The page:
Gun control is dead. Long live immigration reform.

Yes, gun control, which was watered down to the point of only being an expanded criminal backgrounds check system, died a quick death Wednesday on the U.S. Senate floor after a five-month reign as a hot-button issue of the moment since the Newtown, Conn., school shootings.

Now, we’ll see if immigration reform can sit on the congressional throne with a legitimate chance of becoming law.

The so-called “Gang of Eight” of four Republican and four Democratic U.S. senators on Thursday publicly rolled out their immigration plan, which involves cracking down on Mexican border security, offering a path to citizenship after more than 10 years of paying fines and taxes, and expanding guest worker programs in areas ranging from the sciences to agriculture.

But the proposal also faces immediate concerns and opposition. U.S. Sen. Chuck Grassley, R-Iowa, was quick to link the issue to the Boston Marathon bombings by noting the suspects were foreign-born but living in the country legally. He said it is important to ensure “those who would do us harm do not receive benefits under the immigration laws.”

While immigration reform carries more bipartisan support than gun control, many conservatives refuse to seriously consider anything but focusing only on securing the nation’s borders first. The word “comprehensive” reform is a nonstarter.

In fact, Republican U.S. Sens. David Vitter, of Louisiana, and Jeff Sessions, of Alabama, had a news conference to make just that point 15 minutes before the Gang of Eight news conference was scheduled to begin.

“It’s an immediate amnesty with promises of enforcement,” Vitter said. “We’ve tried that model before and it’s failed miserably before.”

The buzz phrase of “immediate amnesty” is what threatens to kill immigration reform before it can really get off the ground with conservative pundits, radio talk show hosts and more.

While the proposed legislation does not make citizens out of the roughly 11 million people living in the country illegally, it does allow them to obtain a legal status that would keep them from being deported. After about six months of the bill becoming law, many of the 11 million could obtain “registered provisional immigrant status” if they have lived in the country continuously since before 2012.

They must pass criminal background checks to receive the status and pay a $500 fine. The status allows them to live and work legally in the country but without receiving federal benefits. After 10 years in provisional status, immigrants can seek a green card and eventually apply for citizenship if they are up-to-date on their income taxes and pay a $1,000 fine. They also must meet work requirements and learn English.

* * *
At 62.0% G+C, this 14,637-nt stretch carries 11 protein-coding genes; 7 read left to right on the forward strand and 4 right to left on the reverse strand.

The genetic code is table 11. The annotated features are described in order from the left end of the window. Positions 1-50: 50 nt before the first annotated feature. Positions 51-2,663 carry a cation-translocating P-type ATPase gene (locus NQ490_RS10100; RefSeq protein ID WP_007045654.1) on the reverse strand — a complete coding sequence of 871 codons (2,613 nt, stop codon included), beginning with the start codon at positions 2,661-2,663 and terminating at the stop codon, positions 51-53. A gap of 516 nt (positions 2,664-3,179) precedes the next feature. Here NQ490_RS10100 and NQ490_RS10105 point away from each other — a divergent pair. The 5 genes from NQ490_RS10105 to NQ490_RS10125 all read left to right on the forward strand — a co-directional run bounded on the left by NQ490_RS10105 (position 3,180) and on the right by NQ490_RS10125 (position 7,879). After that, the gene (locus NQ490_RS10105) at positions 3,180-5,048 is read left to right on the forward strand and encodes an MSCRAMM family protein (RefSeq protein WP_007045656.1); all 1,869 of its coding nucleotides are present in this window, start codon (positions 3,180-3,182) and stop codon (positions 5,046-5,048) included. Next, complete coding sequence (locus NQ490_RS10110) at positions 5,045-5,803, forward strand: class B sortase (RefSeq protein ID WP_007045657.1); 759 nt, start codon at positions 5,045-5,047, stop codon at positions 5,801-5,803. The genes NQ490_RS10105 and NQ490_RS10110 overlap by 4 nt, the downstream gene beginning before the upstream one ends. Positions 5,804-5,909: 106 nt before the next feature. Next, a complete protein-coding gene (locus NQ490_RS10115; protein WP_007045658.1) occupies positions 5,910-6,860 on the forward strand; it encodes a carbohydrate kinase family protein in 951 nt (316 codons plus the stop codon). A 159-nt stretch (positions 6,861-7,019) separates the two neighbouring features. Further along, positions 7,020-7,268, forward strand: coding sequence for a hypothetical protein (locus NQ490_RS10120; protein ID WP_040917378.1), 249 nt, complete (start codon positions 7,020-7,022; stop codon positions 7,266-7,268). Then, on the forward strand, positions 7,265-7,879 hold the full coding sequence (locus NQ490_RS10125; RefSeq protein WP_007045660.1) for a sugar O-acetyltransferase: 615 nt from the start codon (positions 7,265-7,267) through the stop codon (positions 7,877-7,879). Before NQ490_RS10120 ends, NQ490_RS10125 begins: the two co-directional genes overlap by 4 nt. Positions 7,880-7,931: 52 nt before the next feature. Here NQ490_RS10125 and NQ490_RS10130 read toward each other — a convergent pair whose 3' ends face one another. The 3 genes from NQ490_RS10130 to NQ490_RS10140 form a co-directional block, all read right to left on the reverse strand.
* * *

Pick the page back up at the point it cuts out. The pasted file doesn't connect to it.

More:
The plan is expected to face tougher sledding in the House if it passes the Senate.

U.S. Rep. Steve Scalise, R-Jefferson, said he is concerned about anything that involves “amnesty,” although he backs parts of the plan like increased border security and more work visas for high-skilled foreign workers. “We need to secure the border first,” he said.

U.S. Rep. Rodney Alexander, R-Quitman agreed. “I’m not for just complete amnesty,” he said. “My biggest concern is we’re not enforcing the border laws now.”

Even those such as U.S. Rep. Cedric Richmond, D-New Orleans, who wants comprehensive immigration reform, have major concerns, but for somewhat different reasons.

Richmond fears the aspect of the proposal that does away with the government’s Diversity Visa Lottery Program, which randomly awards 55,000 visas to immigrants from countries with historically low rates of immigration to the United States, so that more visas can be awarded for employment and merit ties.

As for border security, well, the proposal just doesn’t focus only on border security. The bill requires the U.S. Department of Homeland Security to develop a border-security plan within six months that will allow for the use of automated drones, about 3,500 new Customs agents, additional border fencing and more manpower from the National Guard.

The legislation creates goals of 100 percent surveillance of the Mexican border and to catch or turn back 90 percent of those attempting to cross illegally. Whether that’s good enough, we shall see.

Jordan Blum is chief of The Advocate Washington bureau. His email address is